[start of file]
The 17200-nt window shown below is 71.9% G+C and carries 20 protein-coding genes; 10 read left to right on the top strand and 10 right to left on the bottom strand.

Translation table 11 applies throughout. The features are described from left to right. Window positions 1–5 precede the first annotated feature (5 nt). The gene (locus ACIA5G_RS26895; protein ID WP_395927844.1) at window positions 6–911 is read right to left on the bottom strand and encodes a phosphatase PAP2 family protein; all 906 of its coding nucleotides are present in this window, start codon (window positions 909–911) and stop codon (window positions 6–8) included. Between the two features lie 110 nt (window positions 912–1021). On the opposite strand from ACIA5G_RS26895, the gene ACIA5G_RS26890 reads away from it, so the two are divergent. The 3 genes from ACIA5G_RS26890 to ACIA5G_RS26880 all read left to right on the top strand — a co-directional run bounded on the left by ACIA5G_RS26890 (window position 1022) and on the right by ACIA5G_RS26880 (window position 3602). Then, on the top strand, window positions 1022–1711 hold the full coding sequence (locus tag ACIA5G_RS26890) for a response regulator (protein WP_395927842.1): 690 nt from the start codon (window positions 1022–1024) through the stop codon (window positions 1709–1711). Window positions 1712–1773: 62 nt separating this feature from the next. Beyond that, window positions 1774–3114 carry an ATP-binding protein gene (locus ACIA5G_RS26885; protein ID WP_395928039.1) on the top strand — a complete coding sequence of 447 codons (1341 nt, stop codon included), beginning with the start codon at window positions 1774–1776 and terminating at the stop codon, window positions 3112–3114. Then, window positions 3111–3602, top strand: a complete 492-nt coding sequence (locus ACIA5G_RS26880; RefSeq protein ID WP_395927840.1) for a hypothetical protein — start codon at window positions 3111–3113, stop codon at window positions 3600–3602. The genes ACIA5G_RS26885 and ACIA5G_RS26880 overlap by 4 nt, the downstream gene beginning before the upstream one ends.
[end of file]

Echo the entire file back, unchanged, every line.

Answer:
The 17200-nt window shown below is 71.9% G+C and carries 20 protein-coding genes; 10 read left to right on the top strand and 10 right to left on the bottom strand.

Translation table 11 applies throughout. The features are described from left to right. Window positions 1–5 precede the first annotated feature (5 nt). The gene (locus ACIA5G_RS26895; protein ID WP_395927844.1) at window positions 6–911 is read right to left on the bottom strand and encodes a phosphatase PAP2 family protein; all 906 of its coding nucleotides are present in this window, start codon (window positions 909–911) and stop codon (window positions 6–8) included. Between the two features lie 110 nt (window positions 912–1021). On the opposite strand from ACIA5G_RS26895, the gene ACIA5G_RS26890 reads away from it, so the two are divergent. The 3 genes from ACIA5G_RS26890 to ACIA5G_RS26880 all read left to right on the top strand — a co-directional run bounded on the left by ACIA5G_RS26890 (window position 1022) and on the right by ACIA5G_RS26880 (window position 3602). Then, on the top strand, window positions 1022–1711 hold the full coding sequence (locus tag ACIA5G_RS26890) for a response regulator (protein WP_395927842.1): 690 nt from the start codon (window positions 1022–1024) through the stop codon (window positions 1709–1711). Window positions 1712–1773: 62 nt separating this feature from the next. Beyond that, window positions 1774–3114 carry an ATP-binding protein gene (locus ACIA5G_RS26885; protein ID WP_395928039.1) on the top strand — a complete coding sequence of 447 codons (1341 nt, stop codon included), beginning with the start codon at window positions 1774–1776 and terminating at the stop codon, window positions 3112–3114. Then, window positions 3111–3602, top strand: a complete 492-nt coding sequence (locus ACIA5G_RS26880; RefSeq protein ID WP_395927840.1) for a hypothetical protein — start codon at window positions 3111–3113, stop codon at window positions 3600–3602. The genes ACIA5G_RS26885 and ACIA5G_RS26880 overlap by 4 nt, the downstream gene beginning before the upstream one ends.